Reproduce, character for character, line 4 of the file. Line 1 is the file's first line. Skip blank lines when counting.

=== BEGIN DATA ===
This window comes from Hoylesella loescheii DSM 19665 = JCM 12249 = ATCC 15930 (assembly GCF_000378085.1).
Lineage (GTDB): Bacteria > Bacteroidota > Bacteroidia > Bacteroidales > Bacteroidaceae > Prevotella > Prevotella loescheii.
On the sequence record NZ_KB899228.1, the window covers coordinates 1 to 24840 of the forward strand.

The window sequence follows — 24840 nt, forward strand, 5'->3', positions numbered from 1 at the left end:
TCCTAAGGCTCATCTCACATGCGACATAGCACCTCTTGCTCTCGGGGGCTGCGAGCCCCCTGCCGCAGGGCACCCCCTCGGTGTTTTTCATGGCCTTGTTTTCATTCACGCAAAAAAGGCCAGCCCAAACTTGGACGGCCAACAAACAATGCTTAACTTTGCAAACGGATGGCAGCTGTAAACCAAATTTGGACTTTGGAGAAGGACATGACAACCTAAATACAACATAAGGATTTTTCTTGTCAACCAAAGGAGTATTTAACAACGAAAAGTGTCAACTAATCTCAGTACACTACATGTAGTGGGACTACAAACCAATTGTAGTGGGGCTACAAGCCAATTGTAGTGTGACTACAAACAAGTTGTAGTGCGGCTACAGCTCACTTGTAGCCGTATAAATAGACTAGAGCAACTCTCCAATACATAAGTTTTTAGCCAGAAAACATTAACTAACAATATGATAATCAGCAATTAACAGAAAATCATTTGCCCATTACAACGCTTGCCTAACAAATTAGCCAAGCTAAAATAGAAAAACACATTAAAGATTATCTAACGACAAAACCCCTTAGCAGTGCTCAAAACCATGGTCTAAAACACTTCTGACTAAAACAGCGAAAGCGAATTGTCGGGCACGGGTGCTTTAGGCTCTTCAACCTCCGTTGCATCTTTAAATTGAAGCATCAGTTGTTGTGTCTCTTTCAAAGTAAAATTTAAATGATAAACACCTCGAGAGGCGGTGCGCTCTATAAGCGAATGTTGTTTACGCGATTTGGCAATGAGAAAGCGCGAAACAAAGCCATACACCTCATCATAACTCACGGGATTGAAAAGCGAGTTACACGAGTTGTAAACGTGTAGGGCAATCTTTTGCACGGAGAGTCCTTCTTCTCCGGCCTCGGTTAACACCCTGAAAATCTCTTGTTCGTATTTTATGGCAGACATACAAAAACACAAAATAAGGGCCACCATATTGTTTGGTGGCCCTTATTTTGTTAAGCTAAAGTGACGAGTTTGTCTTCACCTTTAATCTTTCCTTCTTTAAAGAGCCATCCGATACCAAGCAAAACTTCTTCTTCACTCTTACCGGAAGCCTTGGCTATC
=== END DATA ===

The window sequence follows — 24840 nt, forward strand, 5'->3', positions numbered from 1 at the left end: